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Band won’t be caged at Columbus show

30 p.m.

Five men were holed up for two weeks during the winter in isolated cabins on a remote lake in Kentucky.

That might sound like a severe punishment to some, but it’s how Cage the Elephant came up with the songs for its second album, “Thank You Happy Birthday,” released Jan. 11.

The group will bring its new tunes and raucous live show to Columbus today at 7:30 p.m. for a headlining concert at Lifestyle Communities Pavilion.

The band is known for its loud, high-energy shows that usually involve a fair amount of crowd-surfing and general rock ‘n’ roll antics from singer Matt Shultz.

“With any crowd, we feed off the energy,” said Brad Shultz, guitarist for Cage the Elephant, in an interview with The Lantern. “The crazier the crowd gets, the farther they push us.”

The show in Columbus will be part of the American leg of the band’s tour to promote “Thank You Happy Birthday,” which debuted at No. 2 on the Billboard 200.

The group has played in Columbus before but this will be its first time in a headlining slot at LC Pavilion.

“Cage the Elephant has been here numerous times and it’s been great to see their success grow as they started from the Newport and now they’re here at the bigger venue (LC Pavilion),” said Marissa Luther, marketing manager for PromoWest Productions.

The new album marks a creative turning point for the group, coming on the heels of nearly two years spent touring the world in promotion of its self-titled debut album.

Brad said the band suffered through a period of fear-based writing while making its latest album, in which it questioned every song it wrote.

To overcome their insecurities, the group members had to stop worrying about what they thought people expected from them and accept the songs they wrote as a part of their musical identity, he said.

“Once we just kind of said ‘f— it,’ and stopped thinking that way, and just wrote songs … it really liberated us as songwriters,” Brad said.

“Thank You Happy Birthday” is a hard-edged rock album that is at times both modern and nostalgic, a work that is unique to its creators while wearing their influences on its sleeve.

The album has already produced a hit single in “Shake Me Down,” a rock song with a pop melody that employs soft-loud dynamics straight out of ‘90s grunge.

“We were really happy with how the album turned out,” Brad said. “Just for us to write this album was really liberating. It really got us working outside the box.”

The decision to write the songs for the album in remote cabins on a lake in Kentucky during winter was born out of the need for the band to reconnect on a personal level, Brad said.

After spending the majority of 2008 and 2009 living together in London between bouts of touring around the world, the group members took a short break and spent some time apart from each other.

When it was time to commence work on their second album, they decided they would rekindle their bonds by isolating themselves in a quiet, serene setting, Brad said.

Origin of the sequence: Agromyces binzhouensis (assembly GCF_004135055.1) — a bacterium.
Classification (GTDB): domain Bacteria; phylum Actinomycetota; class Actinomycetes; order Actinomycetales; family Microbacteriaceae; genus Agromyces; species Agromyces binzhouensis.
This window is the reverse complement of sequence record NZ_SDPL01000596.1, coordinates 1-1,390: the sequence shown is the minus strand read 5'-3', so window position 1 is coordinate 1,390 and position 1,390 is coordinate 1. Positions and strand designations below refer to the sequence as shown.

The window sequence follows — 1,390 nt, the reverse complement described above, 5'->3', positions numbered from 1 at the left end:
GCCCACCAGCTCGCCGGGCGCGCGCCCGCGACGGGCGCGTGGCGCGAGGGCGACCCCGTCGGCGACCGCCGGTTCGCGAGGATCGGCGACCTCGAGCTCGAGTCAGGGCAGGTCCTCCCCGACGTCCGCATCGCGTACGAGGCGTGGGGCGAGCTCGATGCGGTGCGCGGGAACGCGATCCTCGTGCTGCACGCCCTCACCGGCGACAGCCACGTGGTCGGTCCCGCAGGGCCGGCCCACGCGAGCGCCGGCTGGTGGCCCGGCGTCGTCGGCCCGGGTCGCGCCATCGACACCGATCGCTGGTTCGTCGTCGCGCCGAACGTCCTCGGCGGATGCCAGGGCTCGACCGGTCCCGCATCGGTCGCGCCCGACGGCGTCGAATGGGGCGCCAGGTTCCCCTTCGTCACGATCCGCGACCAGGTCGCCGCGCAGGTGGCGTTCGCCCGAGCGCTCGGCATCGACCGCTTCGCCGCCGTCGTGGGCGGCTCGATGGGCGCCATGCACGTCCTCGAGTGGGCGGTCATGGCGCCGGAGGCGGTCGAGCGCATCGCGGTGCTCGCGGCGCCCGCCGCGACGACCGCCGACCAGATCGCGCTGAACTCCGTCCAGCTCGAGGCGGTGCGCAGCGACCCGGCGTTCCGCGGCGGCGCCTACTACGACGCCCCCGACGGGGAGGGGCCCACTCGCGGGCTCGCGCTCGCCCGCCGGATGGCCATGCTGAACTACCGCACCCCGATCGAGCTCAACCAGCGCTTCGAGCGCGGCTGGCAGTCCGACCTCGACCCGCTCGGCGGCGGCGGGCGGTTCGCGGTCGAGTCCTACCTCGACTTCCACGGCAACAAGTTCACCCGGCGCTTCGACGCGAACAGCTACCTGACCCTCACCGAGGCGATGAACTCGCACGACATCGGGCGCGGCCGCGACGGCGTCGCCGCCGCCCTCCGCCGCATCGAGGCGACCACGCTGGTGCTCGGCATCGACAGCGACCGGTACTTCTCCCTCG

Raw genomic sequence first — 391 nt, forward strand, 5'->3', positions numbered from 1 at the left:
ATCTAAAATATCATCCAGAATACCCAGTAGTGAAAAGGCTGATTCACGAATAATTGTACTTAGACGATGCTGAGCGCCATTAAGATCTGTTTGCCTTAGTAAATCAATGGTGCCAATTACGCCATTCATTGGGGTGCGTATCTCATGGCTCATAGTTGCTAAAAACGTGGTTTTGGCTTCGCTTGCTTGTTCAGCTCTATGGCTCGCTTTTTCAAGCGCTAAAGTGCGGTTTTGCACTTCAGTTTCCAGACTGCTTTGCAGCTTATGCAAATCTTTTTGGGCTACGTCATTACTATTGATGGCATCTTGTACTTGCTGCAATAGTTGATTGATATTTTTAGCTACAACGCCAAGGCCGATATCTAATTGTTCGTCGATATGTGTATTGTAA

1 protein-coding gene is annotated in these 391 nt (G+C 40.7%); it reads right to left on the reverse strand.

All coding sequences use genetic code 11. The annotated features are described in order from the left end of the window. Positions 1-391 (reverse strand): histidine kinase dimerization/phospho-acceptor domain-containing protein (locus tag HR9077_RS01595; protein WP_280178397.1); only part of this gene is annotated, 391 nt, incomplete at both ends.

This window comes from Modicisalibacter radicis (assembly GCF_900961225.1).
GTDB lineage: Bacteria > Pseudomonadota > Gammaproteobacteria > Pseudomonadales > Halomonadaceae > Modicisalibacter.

“Getting into those cabins was us just getting back to being a band,” Brad said. “Really just jamming, having that whole ‘meeting up in the garage’ kind of feel.”

Cage the Elephant’s five members are originally from Bowling Green, Ky., a small town where Brad said they weren’t exposed to a lot while growing up.

After being showcased at the 2007 South by Southwest music festival in Austin, Texas, the band generated some industry buzz, and was ultimately offered a few record deals.

The deal they accepted was from Relentless Records in the U.K., which meant packing up and moving to London.

While the band looked up to some other American groups that had made a name for themselves in the U.K., such as Iggy Pop and The Stooges, the main factor in its decision was the control yielded to the band in the contract.

“The most enticing deal, creatively, was a deal in the U.K. They gave us full creative control,” Brad said. “To us, that was always the most important thing about a record contract.”

The group got off to a slow start in London, playing shows to fewer than 10 people. But by the time it left nearly two years later, it was playing to roughly 1,200 people every night, Brad said.

After building a following in the U.K., the band released its self-titled debut album in the U.S. in March 2009. That album spent 75 weeks on the Billboard 200, peaking at No. 59.

Singles such as “Ain’t No Rest for the Wicked” from the first album have received national radio attention and carried Cage the Elephant’s popularity.

The band has also earned a reputation for its wild, high-energy live shows through its on-stage antics and incessant touring.

“They give you sort of a high-octane performance,” said Cameron Weimer, a third-year in journalism. “They really give the audience and the fans a good show.”

Cage the Elephant will continue its tour of the U.S. in support of “Thank You Happy Birthday” through August, before heading overseas for more dates.

The show will also feature Manchester Orchestra. Tickets are available through ticketmaster.com and are $27.25 after fees.

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